Updated: May 27
On the various eco-printing and natural dye fora there is a lot of confusion and mis-use of terminology going on when it comes to the processes of mordanting fabrics.
Why do we need to mordant?
Natural dyes are divided in substantive (direct) and adjective (indirect) dyes. When a dye is not substantive, it means it needs a link to connect them permanently to the fibre. Substantive dyes will connect to the fibre without a mordant, but not all these dyes are lightfast (turmeric would be a great example), and a mordant is needed to improve light fastness and wash fastness.
All dyes (both substantive and adjective) get improved light fastness, rub fastness and wash fastness from using a mordant before dyeing.
Examples of substantial dyes that do not need a mordant to dye fabrics;
Indigo (a separate category, needs to be used in a vat form)
Black Walnut Hulls
Often these dyes in itself possess a high amount of tannin.
All other dyes will need a mordant to stay permanent on the fabric.
What is a mordant?
Thessaurus says; a substance used in dyeing to fix the coloring matter, especially a metallic compound, as an oxide or hydroxide, that combines with the organic dye and forms an insoluble colored compound or lake in the fiber.
Or in simple words; a mordant is a metallic salt that functions to link between a dye and a fibre. The word mordant comes from the Latin word 'mordere' which means 'to bite'.
Inorganic mordants are;
Ferrous sulfate (often called 'iron') FeSO4
Aluminium sulfate Al2(SO4)3
Aluminium acetate (for cellulose fibers) Al(CH3CO2)3
Potassium aluminium sulfate (called Alum) KAl(SO₄)₂
Copper sulfate (aften called 'copper') CuSO4.5H2O
Titanium Oxalate C4O8Ti
Stannous Chloride (Tin) SnCl₂
These are the inorganic mordants I use myself, in my home studio. There are more mordants available, and used in old dye books I can not recommend using as a hobby dyer because of toxicity, such as chrome and lead.
The application of tannic acid/tannin to textile material is also called as tanning. Tanning is used in dyeing of adjective dyes with cellulosic fibers as part of the mordanting process, and also in mordanting of silk fibers. Tannins are always organic material from plants, and their structure is very complex.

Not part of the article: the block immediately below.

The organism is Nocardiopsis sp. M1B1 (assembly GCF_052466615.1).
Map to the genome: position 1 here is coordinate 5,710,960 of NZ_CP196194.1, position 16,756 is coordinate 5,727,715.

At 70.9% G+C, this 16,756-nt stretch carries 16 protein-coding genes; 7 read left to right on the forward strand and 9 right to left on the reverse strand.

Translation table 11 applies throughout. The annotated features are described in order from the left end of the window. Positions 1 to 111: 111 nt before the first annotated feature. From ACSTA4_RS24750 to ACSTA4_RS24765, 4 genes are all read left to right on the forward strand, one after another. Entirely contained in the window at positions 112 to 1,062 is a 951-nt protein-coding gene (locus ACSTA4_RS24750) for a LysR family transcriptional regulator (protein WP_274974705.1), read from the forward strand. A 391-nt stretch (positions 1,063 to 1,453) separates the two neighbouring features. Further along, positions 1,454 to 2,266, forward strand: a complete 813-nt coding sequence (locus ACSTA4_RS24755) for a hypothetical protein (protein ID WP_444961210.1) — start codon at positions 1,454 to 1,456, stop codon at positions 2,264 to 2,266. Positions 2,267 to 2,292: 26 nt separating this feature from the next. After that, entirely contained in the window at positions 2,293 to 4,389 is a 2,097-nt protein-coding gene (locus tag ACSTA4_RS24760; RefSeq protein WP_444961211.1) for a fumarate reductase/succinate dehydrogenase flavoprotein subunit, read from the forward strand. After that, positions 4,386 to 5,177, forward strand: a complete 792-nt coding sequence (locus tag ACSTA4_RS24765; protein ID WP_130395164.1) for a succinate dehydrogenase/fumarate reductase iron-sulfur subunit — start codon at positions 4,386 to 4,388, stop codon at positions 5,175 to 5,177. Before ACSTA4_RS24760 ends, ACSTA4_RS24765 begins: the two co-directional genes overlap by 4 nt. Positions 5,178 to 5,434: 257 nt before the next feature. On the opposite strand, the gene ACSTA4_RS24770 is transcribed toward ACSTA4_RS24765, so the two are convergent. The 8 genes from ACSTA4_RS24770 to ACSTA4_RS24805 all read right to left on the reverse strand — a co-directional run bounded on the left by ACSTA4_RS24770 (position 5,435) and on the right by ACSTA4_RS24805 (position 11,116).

Sometimes you will find a tannin sold as 'tannic acid', this may be plant derived but could also be synthetic. In both cases you should stay clear away, it can be very toxic and there are plenty of tannins with a good pedigree you can use. (Thank you Caroline Nixon for pointing this out.)
Gallic tannins. Clear tannins that do not add much colour to the fabric;
Sumac (leaves, galls)
Ellagic tannins. Tannins with a lot of flavonoids that will add a yellow colour to the fabric;
Catechic tannins. Condensed tannins that will add brown and reddish hues to the fabric;
See all the mordants and tannins available in the shop here.
Proper mordanting and tanning
Proper mordanting and tanning takes time, it can't be done doing a 'dip' as some people call it when eco printing. Example: If you are using a ferrous sulfate solution and merely dipping your fabric in it, what you are doing is using the ferrous sulfate as a modifier that combines with other mordents and tannins, but the fabric will not be properly mordanted, resulting in disappointing results over time. This is why your iron dip blankets that looked so stunning when you unbundled, washed out like nothing good ever happened!
In the above picture Rita Trafford sent me, you see the difference. Left was done with a properly mordanted blanket, right was merely a quick dip.
A good mordanting/tanning process starts by measuring the proper percentage according to Weight Of Fibre (WOF). I understand it sounds romantic rusting your own metal scraps in vinegar and water, but besides the health hazards of rust (tetanus!) you will never know how much ferrous sulfate is present in your rusty water. Knowing that you only need 1% WOF ferrous sulfate to make an effective iron blanket or mordant, purchasing 100 grams of this will make your work so much more precise and you will prevent textile rot.